During the Easter break, I went to see an exhibition called ‘The Art of the Brick’ by artist Nathan Sawaya, who builds his sculptures and replica art pieces entirely out of LEGO bricks. He discovered the idea of LEGO sculptures when he used them as a creative outlet during his career as a lawyer before gaining support, popularity and commissions meaning he could then become a full-time artist.
‘Create what you see. Create what you feel. Create what you have never seen’
Not only does he create his own sculptures, he also replicates old pieces of art such as traditional Greek and Roman sculptures, and classical paintings such as ‘The Mona Lisa’ and ‘The Scream’. I really liked these replica pieces, especially the traditional statues, as you could recognise the form and even the artwork it was meant to be, but there was a nice quality to it using the LEGO as the edges were angled and nothing was ‘clean’. Many of the works are built so they are hollow, but the brick counts for the sculptures are often in the 10s of thousands and above.
These LEGO ‘facemasks’ were some of my favourite examples and he often focuses on the human figure and its movements and feelings within his work. The biggest blue face was a ‘self-portrait’ and he used many photos of his own head from different angles to achieve the replica and correct proportions in accordance to his own face structure. The red face was taken from a friend of his, this piece took several weeks to create (the sculpture creation time various according to the piece, but it can take weeks or even months to finish one project). The last yellow – and smallest – face is the last in the series and appears to be younger than the rest. However, it is not explained if it is the face of a child, his or anyone else’s, you are left to decide which face you want to be and what they represent.
‘My favourite subject is the human form. A lot of my work suggests a figure in transition. It represents the metamorphosis I am experiencing in my own life. My pieces grow out of my fears and accomplishments, as a lawyer and as an artist, as a boy and as a man’
This sculpture of a Tyrannosaurus Rex skeleton took around 80,000 LEGO pieces and a whole summer to create. After his first large exhibition as an artist, Sawaya noticed how many children were interested in his work so he decided to give something back for them, so he built this dinosaur addition. According to the information provided, this was one of the most challenging pieces he had ever created due to the structure and the support but I think it is also one of the most beautiful and one of the best examples, visually. It also connects to the childhood aspect of LEGO and what many children tried to build with it in their younger years (but weren’t very often successful).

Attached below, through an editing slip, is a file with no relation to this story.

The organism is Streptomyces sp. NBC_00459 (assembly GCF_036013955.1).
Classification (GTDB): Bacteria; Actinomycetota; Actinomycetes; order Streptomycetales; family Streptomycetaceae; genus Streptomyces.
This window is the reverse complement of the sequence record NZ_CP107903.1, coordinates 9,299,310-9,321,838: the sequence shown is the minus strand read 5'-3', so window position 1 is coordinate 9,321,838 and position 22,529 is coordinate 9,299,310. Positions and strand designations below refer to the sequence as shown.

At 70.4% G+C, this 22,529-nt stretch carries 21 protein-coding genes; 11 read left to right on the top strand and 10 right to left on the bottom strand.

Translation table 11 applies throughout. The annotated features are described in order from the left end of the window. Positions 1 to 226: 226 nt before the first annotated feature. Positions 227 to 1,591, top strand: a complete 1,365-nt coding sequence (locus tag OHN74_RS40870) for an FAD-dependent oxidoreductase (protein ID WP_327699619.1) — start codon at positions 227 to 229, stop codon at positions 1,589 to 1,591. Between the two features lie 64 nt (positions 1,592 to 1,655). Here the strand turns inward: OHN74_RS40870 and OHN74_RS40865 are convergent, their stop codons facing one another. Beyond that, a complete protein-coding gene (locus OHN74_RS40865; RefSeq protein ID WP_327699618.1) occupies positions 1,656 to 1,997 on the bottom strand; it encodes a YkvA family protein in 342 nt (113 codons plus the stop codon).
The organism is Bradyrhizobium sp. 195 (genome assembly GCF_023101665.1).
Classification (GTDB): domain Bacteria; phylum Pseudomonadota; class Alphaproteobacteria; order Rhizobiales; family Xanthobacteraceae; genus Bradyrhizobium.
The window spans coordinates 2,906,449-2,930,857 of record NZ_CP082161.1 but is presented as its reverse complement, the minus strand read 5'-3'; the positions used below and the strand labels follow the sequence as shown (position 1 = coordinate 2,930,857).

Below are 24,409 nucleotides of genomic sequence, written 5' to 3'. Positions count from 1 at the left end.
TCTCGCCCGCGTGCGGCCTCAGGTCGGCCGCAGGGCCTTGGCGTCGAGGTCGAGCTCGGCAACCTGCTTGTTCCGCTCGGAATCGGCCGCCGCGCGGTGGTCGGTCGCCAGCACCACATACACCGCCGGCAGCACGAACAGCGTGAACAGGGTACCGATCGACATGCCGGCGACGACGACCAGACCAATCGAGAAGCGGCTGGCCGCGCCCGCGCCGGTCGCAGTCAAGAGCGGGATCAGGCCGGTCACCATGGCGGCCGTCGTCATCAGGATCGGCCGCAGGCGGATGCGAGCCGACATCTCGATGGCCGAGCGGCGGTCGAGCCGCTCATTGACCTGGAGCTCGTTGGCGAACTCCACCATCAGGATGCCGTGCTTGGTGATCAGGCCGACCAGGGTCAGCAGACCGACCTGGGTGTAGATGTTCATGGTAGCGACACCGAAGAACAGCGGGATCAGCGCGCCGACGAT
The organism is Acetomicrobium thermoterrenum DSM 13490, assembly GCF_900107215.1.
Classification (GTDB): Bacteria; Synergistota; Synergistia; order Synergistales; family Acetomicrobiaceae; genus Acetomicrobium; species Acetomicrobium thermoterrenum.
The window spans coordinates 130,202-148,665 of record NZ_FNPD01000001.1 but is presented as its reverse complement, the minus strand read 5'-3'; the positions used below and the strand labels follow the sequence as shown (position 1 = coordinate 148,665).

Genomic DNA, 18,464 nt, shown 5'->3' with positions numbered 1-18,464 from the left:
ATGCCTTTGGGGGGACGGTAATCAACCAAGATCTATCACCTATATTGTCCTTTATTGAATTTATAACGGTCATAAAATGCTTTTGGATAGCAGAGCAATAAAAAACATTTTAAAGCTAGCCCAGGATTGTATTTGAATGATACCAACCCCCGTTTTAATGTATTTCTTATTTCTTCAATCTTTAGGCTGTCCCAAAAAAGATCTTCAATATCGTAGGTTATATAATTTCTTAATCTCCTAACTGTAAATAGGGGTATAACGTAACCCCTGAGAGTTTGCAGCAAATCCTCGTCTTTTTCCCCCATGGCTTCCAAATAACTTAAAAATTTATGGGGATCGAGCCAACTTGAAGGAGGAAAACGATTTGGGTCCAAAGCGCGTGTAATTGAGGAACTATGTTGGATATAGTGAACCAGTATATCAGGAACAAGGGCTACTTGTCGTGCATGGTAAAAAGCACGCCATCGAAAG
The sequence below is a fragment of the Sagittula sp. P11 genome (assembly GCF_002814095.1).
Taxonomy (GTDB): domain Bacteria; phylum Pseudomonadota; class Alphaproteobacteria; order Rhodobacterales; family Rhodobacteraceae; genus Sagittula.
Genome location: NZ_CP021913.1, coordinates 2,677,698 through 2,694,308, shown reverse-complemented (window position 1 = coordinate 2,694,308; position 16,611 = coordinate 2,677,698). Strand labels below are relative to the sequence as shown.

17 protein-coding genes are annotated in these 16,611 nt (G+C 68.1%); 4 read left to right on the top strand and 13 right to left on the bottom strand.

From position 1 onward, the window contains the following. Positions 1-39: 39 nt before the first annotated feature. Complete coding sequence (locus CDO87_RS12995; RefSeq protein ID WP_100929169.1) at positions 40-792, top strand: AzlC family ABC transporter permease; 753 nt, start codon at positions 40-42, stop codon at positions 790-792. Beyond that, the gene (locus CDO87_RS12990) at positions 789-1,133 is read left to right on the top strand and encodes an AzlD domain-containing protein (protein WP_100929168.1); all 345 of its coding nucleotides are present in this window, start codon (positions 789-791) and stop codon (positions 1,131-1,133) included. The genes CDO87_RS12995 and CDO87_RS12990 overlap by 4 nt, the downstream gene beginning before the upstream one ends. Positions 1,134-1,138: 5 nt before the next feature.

As well as the sculptures, part of the exhibition also showed a collaborative project between Nathan Sawaya and photographer Dean West where they had combined Sawaya’s LEGO creations (for example, the dress in the photograph above) and West’s modern photography and digital editing. Each photograph includes one or more items made out of LEGO using the idea that both the item and the image itself are constructed out of ‘bricks’ (or pixels). I really like these images, they are strangely haunting due to the fact that everything is focus (because much of each image is digitally modelled) which reminds me of a scene from a film and it takes a moment to see the LEGO element within each photo as they blend in so well.
This idea could easily be applied to theatre design, simply by changing it up and making all the set and props out of LEGO or another unusual material that could have connotations similar to the themes of the play or show (for example, LEGO would work if there are childhood connections etc.).
Images I took myself at the exhibition
Information from the exhibition display